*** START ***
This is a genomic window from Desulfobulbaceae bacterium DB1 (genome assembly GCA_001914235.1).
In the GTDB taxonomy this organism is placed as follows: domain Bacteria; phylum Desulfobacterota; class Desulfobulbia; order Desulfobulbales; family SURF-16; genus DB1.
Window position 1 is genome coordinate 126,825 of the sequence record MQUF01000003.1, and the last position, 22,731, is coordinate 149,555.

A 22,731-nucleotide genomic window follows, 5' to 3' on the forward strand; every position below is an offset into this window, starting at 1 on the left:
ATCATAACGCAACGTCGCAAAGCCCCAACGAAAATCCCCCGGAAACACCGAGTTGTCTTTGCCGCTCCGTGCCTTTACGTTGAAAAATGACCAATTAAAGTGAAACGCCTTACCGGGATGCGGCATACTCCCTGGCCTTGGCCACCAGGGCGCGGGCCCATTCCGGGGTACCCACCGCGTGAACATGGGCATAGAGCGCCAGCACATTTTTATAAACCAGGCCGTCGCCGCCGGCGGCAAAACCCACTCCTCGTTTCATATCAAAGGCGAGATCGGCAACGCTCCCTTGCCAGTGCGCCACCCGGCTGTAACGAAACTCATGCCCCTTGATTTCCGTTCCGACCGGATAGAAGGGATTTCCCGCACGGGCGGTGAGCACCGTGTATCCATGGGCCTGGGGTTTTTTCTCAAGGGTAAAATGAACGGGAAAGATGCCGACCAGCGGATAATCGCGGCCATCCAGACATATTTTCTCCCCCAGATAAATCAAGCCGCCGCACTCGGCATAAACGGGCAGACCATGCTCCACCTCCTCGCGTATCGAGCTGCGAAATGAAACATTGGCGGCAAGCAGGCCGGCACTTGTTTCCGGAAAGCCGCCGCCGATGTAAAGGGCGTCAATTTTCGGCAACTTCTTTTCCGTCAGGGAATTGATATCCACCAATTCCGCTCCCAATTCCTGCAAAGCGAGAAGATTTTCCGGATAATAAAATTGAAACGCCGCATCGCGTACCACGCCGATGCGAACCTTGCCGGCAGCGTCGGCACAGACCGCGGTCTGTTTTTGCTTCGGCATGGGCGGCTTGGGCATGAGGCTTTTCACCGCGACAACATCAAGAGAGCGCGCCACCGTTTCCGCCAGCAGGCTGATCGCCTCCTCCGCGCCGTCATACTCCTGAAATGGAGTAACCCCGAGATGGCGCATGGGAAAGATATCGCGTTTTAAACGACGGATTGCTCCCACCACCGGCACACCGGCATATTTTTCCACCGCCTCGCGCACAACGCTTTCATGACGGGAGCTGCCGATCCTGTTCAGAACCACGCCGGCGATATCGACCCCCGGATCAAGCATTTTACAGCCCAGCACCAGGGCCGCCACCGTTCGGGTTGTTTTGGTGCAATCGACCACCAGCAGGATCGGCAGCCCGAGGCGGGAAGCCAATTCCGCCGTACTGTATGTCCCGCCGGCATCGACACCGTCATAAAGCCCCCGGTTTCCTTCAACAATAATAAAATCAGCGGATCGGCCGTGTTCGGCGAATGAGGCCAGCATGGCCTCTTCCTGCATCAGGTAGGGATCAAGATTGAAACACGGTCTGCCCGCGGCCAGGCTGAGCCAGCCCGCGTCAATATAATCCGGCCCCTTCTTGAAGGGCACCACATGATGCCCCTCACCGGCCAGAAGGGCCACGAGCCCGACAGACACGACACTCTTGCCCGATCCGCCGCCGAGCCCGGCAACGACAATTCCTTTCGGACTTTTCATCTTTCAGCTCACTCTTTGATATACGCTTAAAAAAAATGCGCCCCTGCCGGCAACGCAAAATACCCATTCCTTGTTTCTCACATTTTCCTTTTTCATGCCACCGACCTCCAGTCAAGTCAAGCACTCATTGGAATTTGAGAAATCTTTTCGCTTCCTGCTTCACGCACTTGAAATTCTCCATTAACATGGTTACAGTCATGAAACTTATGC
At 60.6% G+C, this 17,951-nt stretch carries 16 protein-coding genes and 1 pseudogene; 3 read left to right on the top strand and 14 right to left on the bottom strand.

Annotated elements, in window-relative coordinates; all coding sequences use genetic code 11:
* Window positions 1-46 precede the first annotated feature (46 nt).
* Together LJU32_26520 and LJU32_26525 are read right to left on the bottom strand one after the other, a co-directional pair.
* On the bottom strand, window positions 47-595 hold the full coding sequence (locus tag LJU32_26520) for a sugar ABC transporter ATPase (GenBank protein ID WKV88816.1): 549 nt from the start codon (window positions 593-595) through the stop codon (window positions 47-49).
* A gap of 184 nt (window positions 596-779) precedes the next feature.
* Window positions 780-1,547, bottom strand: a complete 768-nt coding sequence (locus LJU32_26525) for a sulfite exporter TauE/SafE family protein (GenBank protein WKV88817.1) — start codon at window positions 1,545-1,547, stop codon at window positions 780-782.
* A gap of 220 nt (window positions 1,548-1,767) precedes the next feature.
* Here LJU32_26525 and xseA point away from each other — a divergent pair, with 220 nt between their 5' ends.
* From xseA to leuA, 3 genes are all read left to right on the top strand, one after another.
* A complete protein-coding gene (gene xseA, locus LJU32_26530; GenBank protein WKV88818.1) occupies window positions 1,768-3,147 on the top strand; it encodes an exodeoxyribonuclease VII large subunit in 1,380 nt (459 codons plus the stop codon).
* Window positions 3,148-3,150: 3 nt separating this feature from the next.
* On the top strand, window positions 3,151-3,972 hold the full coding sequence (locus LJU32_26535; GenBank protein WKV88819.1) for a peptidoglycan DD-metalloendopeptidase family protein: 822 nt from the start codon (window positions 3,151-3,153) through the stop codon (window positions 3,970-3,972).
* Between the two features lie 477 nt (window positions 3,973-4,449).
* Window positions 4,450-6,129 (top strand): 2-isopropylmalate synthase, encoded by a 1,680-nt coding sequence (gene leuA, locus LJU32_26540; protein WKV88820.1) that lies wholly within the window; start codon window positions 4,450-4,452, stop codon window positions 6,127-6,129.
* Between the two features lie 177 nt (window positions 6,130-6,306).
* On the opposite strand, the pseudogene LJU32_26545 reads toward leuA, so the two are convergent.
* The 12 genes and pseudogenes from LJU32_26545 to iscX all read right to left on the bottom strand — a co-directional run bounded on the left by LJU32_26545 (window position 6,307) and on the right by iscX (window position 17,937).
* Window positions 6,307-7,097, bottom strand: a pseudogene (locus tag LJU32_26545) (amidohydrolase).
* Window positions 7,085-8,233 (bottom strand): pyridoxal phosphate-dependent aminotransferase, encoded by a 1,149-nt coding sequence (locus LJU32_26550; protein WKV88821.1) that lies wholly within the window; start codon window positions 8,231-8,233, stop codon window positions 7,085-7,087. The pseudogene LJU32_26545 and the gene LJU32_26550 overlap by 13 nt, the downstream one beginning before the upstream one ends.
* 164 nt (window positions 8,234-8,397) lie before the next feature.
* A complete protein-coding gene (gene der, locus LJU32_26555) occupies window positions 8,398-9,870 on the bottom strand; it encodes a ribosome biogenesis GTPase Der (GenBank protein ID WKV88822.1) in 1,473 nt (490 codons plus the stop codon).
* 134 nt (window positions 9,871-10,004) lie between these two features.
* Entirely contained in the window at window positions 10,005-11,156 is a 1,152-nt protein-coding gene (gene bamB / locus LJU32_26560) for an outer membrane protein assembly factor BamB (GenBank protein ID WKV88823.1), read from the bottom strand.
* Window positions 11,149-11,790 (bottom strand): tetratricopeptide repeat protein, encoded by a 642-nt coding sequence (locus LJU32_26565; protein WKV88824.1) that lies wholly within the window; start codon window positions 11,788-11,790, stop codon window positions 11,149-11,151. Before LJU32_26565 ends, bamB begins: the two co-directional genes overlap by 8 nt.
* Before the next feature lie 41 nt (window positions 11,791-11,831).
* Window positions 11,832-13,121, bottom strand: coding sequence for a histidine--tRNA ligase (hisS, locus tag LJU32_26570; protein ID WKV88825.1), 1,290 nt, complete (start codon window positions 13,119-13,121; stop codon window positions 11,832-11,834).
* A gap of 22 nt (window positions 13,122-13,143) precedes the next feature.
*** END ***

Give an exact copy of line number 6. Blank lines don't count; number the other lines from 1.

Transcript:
At 60.6% G+C, this 17,951-nt stretch carries 16 protein-coding genes and 1 pseudogene; 3 read left to right on the top strand and 14 right to left on the bottom strand.